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Google’s Social Circle Growing

Aug 5, 2010   //   by FreshTraffic   //   apps, Google, internet news, social media, social network  //  Comments Off
With their sink or swim approach to business, Google Wave has crashed. At the end of the year, Wave will be dismantled, some portions being retained and used in current and future apps. Wave was an innovation in collaberation, which was great once you got the hang of it. Intuitive however, it was not. To work with, and discover Wave’s nuances you had to keep at it, and learn as you work with your friends and colleagues.

Meanwhile, on the hands free end of the news, smartphones running the Android platform has reached the point of 200,000 activations per day. The conservative estimate is that as we approach the end of the year, it’ll be nearing the 30 million Androids in the public.
In a Nielson poll, Android based phones outsold the iPhone so far in 2010 (July outstanding), 27% for the Android versus 23% for the Apple iPhone. Loyalty may become a problem however, as iPhone users are happiest with their handsets (despite the antenna woes), with only 71% of Android owners and users being content enough to continue to use and upgrade their handset.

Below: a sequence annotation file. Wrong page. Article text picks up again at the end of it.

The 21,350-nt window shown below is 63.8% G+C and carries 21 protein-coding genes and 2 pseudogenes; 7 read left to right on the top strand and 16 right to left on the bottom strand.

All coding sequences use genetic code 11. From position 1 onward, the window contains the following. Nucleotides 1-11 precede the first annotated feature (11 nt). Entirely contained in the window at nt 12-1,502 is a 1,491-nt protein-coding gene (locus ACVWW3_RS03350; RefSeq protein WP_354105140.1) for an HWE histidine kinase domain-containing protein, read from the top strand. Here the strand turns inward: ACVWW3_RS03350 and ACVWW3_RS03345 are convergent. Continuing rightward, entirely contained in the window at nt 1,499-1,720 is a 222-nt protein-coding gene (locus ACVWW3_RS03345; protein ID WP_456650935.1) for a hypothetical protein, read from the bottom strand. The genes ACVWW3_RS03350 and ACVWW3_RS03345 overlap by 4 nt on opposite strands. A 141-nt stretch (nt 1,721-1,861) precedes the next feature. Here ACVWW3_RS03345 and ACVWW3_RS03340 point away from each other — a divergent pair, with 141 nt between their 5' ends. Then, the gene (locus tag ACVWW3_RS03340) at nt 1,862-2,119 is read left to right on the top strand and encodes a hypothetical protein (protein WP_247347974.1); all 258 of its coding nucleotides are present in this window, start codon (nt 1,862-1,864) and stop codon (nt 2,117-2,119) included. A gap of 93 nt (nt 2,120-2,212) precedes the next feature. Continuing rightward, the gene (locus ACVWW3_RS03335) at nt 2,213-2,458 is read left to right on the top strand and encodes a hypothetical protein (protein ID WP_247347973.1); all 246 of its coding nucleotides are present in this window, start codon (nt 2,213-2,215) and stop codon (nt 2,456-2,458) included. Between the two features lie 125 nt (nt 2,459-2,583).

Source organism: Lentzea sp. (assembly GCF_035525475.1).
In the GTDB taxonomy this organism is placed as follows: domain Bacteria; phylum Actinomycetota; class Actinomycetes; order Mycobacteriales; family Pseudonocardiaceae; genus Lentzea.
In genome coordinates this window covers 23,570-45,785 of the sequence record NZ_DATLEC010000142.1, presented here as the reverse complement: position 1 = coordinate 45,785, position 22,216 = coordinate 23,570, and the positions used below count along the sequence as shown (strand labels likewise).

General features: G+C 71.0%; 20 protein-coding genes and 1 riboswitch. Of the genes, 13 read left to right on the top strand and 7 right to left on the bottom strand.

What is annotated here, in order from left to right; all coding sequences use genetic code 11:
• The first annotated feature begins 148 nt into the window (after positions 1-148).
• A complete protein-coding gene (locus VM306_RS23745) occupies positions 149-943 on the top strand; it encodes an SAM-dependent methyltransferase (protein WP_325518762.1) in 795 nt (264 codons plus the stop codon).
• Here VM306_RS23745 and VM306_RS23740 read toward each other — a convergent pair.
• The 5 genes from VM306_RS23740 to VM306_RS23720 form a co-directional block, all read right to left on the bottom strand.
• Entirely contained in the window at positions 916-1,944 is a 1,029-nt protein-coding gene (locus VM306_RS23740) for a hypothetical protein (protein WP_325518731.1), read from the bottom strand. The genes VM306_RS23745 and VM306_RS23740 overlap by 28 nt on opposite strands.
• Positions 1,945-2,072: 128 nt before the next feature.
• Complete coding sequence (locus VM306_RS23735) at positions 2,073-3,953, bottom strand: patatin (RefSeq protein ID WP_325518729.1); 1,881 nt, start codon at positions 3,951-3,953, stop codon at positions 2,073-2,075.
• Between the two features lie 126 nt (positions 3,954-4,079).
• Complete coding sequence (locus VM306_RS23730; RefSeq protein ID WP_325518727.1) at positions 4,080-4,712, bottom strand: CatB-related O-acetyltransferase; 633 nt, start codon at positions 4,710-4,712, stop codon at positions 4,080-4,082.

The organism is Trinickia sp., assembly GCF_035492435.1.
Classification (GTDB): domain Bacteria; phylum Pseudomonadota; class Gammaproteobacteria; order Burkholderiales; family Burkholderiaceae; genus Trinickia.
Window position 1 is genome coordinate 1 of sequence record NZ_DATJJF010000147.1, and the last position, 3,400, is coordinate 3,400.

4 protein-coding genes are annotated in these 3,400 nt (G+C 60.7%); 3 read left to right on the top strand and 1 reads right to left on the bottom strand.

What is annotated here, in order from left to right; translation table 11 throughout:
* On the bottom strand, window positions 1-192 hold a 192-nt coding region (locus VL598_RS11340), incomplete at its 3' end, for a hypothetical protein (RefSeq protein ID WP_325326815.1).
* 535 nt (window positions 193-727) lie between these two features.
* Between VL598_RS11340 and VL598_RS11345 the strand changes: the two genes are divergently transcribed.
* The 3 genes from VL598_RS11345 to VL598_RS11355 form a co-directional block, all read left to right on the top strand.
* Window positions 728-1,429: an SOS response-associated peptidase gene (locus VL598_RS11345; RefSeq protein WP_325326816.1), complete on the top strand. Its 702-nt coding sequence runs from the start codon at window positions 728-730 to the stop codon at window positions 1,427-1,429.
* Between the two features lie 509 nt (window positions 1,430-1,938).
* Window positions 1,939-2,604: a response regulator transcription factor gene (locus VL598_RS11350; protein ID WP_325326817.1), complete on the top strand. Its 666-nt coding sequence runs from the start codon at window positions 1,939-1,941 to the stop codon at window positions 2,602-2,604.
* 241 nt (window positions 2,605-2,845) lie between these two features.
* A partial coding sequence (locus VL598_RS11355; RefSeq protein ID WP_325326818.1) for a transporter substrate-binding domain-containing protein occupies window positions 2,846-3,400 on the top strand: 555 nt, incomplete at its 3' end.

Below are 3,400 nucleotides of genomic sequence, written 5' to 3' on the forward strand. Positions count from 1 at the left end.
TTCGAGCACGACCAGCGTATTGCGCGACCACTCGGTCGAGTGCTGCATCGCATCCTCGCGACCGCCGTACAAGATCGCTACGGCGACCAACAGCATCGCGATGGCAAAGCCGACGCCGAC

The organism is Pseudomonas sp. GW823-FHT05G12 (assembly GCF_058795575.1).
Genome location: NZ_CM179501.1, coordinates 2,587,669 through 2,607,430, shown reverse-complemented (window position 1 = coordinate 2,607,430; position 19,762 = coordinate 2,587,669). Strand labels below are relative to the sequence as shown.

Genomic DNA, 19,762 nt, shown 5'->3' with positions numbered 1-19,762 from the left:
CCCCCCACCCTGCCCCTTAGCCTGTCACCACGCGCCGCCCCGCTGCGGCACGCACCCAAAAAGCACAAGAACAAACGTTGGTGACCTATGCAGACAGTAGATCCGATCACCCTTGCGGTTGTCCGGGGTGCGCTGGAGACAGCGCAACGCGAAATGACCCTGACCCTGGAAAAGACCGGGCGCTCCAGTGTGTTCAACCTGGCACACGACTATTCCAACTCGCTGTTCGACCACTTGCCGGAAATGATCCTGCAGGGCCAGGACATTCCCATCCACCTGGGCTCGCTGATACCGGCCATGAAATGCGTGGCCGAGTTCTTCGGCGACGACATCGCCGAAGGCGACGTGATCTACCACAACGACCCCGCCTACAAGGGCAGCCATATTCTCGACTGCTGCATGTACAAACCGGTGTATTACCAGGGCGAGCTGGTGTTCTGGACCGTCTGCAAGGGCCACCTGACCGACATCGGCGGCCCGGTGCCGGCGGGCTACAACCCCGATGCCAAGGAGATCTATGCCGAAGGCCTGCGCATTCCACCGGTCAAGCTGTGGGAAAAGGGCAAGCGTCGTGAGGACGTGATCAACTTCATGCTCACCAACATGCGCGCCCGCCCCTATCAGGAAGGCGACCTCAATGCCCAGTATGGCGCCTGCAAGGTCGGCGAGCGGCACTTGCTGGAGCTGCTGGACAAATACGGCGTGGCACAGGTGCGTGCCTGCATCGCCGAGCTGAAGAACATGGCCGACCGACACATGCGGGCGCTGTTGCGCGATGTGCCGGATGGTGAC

The ball may remain in Android’s court however, as with the platform being open source, any smartphone manufacturer can build and provide a phone that uses the software.

In the news to come column, Google has inked a deal to purchase Slide, a social app developer. Expected to be announced on Friday, this would mark a second large step in the social avenue of the web, along with Googles previous investment of more than $100 million into social gaming company Zynga.

Eric E. Schmidt, Google’s chief executive, said that social networking was important to Google:

“Search is going to get better with more social information.”

“We have understood for a long time that social stuff is very important. The question that’s in everyone’s minds is why are we trying to create a competitor to Facebook, and the answer is we’re not going to create a competitor to Facebook. It’s something different.

“It’s hard to see how we could end up as becoming a significant gaming or entertainment source,” he said. “It’s much more likely that we would become an infrastructure for those sorts of things.”

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